Study Results Show Promise and Indicate Further Investigation is Warranted
(May 20, 2013 – Schaumburg, IL) The use of vitamin C to treat cancer patients first became popular in the 1970s as a result of the work of Nobel Laureate Linus Pauling. However,
studies conducted with orally dosed supplements did not demonstrate any clinical benefit in cancer patients, most likely due to the finding that the levels of orally-administered vitamin C
delivered to a patient’s blood stream were considerably lower than the levels needed to kill cancer cells in either test tube or animal models. Recent studies in which vitamin C was
administered intravenously (by IV) resulted in higher levels delivered to the patient’s bloodstream suggest that vitamin C may, in fact, promote anti-cancer activity.
A research team at Cancer Treatment Centers of America (CTCA), led by Robert Levin, MD, and Christopher M. Stephenson, DO, recently completed a phase I clinical trial to determine the
pharmacokinetics, safety and tolerability of IV-administered, high dose vitamin C at levels that could potentially achieve the serum concentrations adequate for anti-cancer activity. The
results have been published in the May edition of Cancer Chemotherapy and Pharmacology.
As noted in the study, a previous hPase I IV vitamin C trial stopped dose escalation at approximately 56 g/m2, when peak blood levels approached 26 mM, a level that inhibited tumor
growth in mice . However, 30-40 mM ascorbic acid in mouse blood only partially inhibited the rate of tumor growth and did not result in tumor regression. Dr. Stephenson and his team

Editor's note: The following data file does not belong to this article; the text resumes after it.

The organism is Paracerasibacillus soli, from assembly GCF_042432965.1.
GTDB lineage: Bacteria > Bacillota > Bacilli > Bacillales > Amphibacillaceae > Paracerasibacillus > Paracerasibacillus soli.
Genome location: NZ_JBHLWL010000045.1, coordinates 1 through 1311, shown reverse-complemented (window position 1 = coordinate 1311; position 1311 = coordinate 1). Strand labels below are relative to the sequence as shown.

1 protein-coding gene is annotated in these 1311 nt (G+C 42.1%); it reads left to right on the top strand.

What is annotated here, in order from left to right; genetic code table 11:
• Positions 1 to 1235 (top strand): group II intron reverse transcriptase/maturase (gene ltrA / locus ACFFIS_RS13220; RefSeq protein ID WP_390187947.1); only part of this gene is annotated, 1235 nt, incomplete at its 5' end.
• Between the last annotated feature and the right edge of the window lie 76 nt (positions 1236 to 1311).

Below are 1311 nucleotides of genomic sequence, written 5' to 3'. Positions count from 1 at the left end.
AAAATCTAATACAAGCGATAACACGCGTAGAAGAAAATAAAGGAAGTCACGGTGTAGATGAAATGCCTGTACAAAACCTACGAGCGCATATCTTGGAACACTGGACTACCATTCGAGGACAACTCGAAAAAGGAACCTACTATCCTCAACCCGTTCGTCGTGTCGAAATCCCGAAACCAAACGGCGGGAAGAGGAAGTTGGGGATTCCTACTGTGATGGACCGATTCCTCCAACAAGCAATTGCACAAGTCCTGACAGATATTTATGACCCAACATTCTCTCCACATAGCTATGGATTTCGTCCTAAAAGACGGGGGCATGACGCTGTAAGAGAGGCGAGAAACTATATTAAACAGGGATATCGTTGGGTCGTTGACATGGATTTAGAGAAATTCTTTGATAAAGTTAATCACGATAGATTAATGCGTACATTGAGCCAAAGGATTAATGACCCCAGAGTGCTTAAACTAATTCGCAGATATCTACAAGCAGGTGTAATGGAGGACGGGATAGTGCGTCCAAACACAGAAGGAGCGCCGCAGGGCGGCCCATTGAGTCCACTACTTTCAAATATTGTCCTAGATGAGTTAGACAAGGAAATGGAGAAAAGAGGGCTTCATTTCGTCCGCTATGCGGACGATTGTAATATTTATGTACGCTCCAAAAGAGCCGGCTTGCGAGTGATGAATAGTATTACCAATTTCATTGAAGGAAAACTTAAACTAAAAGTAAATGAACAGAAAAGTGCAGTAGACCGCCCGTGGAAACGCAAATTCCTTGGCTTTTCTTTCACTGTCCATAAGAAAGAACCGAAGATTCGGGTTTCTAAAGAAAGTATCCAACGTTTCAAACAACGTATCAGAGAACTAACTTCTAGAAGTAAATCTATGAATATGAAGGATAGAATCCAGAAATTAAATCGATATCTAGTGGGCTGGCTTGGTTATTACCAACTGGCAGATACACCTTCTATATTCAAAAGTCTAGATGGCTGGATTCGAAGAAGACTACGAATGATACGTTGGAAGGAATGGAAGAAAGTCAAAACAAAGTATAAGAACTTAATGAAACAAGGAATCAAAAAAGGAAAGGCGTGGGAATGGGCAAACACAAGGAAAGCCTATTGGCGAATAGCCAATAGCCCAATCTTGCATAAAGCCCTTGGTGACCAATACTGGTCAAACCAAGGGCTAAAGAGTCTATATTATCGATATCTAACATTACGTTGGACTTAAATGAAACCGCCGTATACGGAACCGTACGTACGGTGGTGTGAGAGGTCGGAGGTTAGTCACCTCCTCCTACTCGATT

were seeking to obtain even higher blood concentrations. Their 70-80 g/m2 dose delivered blood concentrations of 49 mM. These levels appear to have a greater potential for producing
anti-cancer activity in future studies.
“While this may be the baseline for treatment potential,” said Dr. Stephenson, “it suggests we are on the right track for future studies and eventual use in fighting cancer.”
The use of IV-administered vitamin C in combination with cytotoxic chemotherapy is further encouraged by a recent report showing that vitamin C potentiated the antitumor activity of
gemcitabine against seven human and one murine pancreatic cancer cell lines . This observation is of particular interest as two of the human lines were resistant to gemcitabine.
Synergistic antitumor activity occurred in tissue culture and in vivo studies with implanted tumors in mice. In addition, a recently published phase I clinical trial evaluated IV-administered
vitamin C combined with gemcitabine and erlotinib in nine patients with stage IV metastatic pancreatic cancer. Pharmacologic levels of vitamin C were potentially achieved in all
participants and tumor volumes decreased in eight out of nine patients .
The findings of the CTCA study, coupled with the emerging evidence from the available literature, suggest that the combination of IV-administered vitamin C with gemcitabine to treat
pancreatic cancer is therapeutic approach that warrants further evaluation. The CTCA research team is planning to conduct a phase 2 study using the higher dose of 70-80 g/m2 to
achieve more adequate and longer lasting blood concentrations of vitamin C to better understand the possible outcome of this increased dosage.
About Cancer Treatment Centers of America
Cancer Treatment Centers of America, Inc. (CTCA) is a national network of hospitals focusing on complex and advanced stage cancer. CTCA offers a comprehensive, fully integrated approach to cancer treatment and serves patients from all 50 states at facilities located in Atlanta, Chicago, Philadelphia, Phoenix and Tulsa. Known for delivering the Mother Standard® of care and Patient Empowerment Medicine®, CTCA provides patients with information about cancer and their treatment options so they can control their treatment decisions. For more information about CTCA, go to www.cancercenter.com.